We've established in the previous section that the PFET is shutting off prior to the DC rail dropping all the way to zero and that both sides of the EL wire drop to zero every cycle. The question is: where does the charge come from?
As I said before, because the EL panel is negatively charged, it requires current just to reach a zero charge state. So where is this charge coming from if the PFET is shut off?
You also have to remember that there's an NFET pulling the positively charged side of the EL panel down to ground, so the negatively charged side (the side under the PFET) should be at a negative potential.
But if we look at that plot from before, at no point do my EL panel terminals drop below 0V, so if the PFET is off, what the heck is keeping this terminal from going negative?
As it turns out, it's that other low-side switch that's supposed to act as an open circuit. If you connect an NFET such that the source is at a higher potential than the drain, current will freely flow even if the NFET is turned off. This is a result of the "body diode" that exists in FETs. We usually don't talk about the body diode because it's rarely used, but it's basically a result of the way FETs are made.
So while this rail would love to go negative, the body diode of the turned off NFET will conduct charge from the ground plane into the EL panel pulling it up to ground potential. It's almost like I infringed on that patent by accident!
So, if my theory is correct, there should be an enormous amount of current flowing backwards through this FET while it's shut off. To measure this, I put a 10 current sensing resistor between the NFET's drain and the rest of the circuit.
We should expect to see a negative voltage spike as current passes from ground into the EL panel through the body diode. The larger this current, the larger the voltage drop across the resistor and the larger the voltage spike.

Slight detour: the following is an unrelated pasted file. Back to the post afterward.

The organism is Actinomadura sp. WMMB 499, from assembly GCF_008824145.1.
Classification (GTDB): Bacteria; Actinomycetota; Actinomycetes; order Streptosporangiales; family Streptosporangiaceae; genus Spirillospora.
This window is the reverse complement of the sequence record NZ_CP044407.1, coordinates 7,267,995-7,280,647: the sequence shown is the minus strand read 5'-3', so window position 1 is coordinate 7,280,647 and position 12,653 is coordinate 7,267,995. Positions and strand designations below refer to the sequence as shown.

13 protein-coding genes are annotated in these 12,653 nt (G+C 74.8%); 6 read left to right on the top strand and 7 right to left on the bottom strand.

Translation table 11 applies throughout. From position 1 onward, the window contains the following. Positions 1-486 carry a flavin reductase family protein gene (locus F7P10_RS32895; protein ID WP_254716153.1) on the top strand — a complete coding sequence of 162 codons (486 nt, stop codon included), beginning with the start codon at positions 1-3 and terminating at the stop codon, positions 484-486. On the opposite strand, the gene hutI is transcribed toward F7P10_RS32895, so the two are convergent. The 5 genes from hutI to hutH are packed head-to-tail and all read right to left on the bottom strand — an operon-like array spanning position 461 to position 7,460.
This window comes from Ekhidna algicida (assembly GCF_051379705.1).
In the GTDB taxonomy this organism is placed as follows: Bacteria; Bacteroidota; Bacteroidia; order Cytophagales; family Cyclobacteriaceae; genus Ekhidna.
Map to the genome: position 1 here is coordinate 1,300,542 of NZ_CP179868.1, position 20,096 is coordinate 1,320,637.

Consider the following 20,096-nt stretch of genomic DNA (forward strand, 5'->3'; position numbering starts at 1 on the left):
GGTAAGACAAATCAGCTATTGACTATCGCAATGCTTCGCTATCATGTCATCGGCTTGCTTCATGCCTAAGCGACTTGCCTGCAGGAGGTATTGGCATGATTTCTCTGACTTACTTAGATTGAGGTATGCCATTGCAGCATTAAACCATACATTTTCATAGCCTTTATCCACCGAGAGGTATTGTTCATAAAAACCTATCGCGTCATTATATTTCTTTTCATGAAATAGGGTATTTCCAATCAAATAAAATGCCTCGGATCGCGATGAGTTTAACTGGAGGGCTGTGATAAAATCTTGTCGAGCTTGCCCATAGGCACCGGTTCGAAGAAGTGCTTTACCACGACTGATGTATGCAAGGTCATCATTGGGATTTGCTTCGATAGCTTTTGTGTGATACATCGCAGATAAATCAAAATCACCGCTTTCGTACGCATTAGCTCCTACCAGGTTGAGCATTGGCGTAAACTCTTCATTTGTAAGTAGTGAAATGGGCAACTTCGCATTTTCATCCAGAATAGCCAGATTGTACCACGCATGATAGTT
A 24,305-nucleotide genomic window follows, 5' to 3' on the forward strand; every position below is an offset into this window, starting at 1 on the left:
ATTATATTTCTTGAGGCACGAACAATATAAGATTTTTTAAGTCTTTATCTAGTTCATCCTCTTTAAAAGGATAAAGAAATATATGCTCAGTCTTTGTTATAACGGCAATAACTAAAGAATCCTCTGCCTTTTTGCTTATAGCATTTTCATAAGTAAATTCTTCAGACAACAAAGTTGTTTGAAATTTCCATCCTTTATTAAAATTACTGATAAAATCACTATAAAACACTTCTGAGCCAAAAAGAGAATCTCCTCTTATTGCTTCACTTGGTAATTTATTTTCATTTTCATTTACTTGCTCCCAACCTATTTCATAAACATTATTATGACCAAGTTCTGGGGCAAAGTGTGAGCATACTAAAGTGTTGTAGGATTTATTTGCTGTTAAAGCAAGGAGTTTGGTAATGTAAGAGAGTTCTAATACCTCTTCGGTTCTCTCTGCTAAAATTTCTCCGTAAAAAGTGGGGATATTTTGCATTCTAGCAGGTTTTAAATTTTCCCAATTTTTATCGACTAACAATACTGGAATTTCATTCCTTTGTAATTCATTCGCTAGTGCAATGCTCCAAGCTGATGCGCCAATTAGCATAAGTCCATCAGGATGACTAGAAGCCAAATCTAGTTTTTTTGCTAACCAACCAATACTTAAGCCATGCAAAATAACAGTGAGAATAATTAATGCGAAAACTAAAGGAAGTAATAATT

Keep in mind that the positive-going voltage swings actually go all the way up to 120V, but my scope truncates them.
So there you have it folks! Negative spikes!
So if I knew the solution right away, was I wasting my time writing this post? I don't think so. I think I learned a lot from this bug, and I had a lot of fun solving it.
Looking forward, I think the real lesson is that sizing components for a power supply meant to drive something as strange as an EL panel is a lot more complicated than a typical load.
I'll probably end up just accepting a slightly dimmer max brightness on this supply, but rebuilding the power supply from scratch is another option. Its design was riddled with miscalculations and I've had a host of other problems. My transformer never had the requisite retention clip, and for some reason, my nominal output voltage suddenly rose from 120V to 150V and I can't figure out why. It may have something to do with all of the messy reworks I've done of this circuit. In fact, it's likely that the efficiency boost I got from using the body diodes is the only reason my EL panel got as bright as it did.
I think in the future, I'll calculate the current draw of an EL panel based on its size and expected power draw and try to size my components for that. Hopefully I'll end up with a smaller power supply that gets the job done with none of the whine.
Continue the story here.